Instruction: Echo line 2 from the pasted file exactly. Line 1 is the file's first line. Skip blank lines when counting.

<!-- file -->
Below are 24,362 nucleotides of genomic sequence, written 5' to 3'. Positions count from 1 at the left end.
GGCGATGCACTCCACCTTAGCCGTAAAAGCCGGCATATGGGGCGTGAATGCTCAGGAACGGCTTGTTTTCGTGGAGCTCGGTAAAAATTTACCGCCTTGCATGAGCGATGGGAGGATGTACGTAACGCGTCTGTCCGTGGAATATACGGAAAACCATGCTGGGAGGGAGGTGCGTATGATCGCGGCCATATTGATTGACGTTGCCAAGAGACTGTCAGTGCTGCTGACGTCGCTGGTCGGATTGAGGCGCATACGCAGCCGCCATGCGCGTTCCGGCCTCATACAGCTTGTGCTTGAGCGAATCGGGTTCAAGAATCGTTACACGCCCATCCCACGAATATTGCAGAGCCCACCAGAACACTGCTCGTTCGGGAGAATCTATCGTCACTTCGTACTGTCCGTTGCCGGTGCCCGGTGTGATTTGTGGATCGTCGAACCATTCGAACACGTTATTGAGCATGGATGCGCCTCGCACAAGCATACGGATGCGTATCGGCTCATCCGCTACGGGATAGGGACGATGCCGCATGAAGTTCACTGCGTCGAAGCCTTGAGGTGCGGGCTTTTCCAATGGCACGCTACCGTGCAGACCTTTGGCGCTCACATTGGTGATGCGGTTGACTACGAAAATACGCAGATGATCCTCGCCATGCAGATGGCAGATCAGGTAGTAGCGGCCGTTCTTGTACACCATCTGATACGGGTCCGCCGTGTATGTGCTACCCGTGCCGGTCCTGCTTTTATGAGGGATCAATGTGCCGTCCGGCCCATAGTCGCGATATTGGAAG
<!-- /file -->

GGCGATGCACTCCACCTTAGCCGTAAAAGCCGGCATATGGGGCGTGAATGCTCAGGAACGGCTTGTTTTCGTGGAGCTCGGTAAAAATTTACCGCCTTGCATGAGCGATGGGAGGATGTACGTAACGCGTCTGTCCGTGGAATATACGGAAAACCATGCTGGGAGGGAGGTGCGTATGATCGCGGCCATATTGATTGACGTTGCCAAGAGACTGTCAGTGCTGCTGACGTCGCTGGTCGGATTGAGGCGCATACGCAGCCGCCATGCGCGTTCCGGCCTCATACAGCTTGTGCTTGAGCGAATCGGGTTCAAGAATCGTTACACGCCCATCCCACGAATATTGCAGAGCCCACCAGAACACTGCTCGTTCGGGAGAATCTATCGTCACTTCGTACTGTCCGTTGCCGGTGCCCGGTGTGATTTGTGGATCGTCGAACCATTCGAACACGTTATTGAGCATGGATGCGCCTCGCACAAGCATACGGATGCGTATCGGCTCATCCGCTACGGGATAGGGACGATGCCGCATGAAGTTCACTGCGTCGAAGCCTTGAGGTGCGGGCTTTTCCAATGGCACGCTACCGTGCAGACCTTTGGCGCTCACATTGGTGATGCGGTTGACTACGAAAATACGCAGATGATCCTCGCCATGCAGATGGCAGATCAGGTAGTAGCGGCCGTTCTTGTACACCATCTGATACGGGTCCGCCGTGTATGTGCTACCCGTGCCGGTCCTGCTTTTATGAGGGATCAATGTGCCGTCCGGCCCATAGTCGCGATATTGGAAG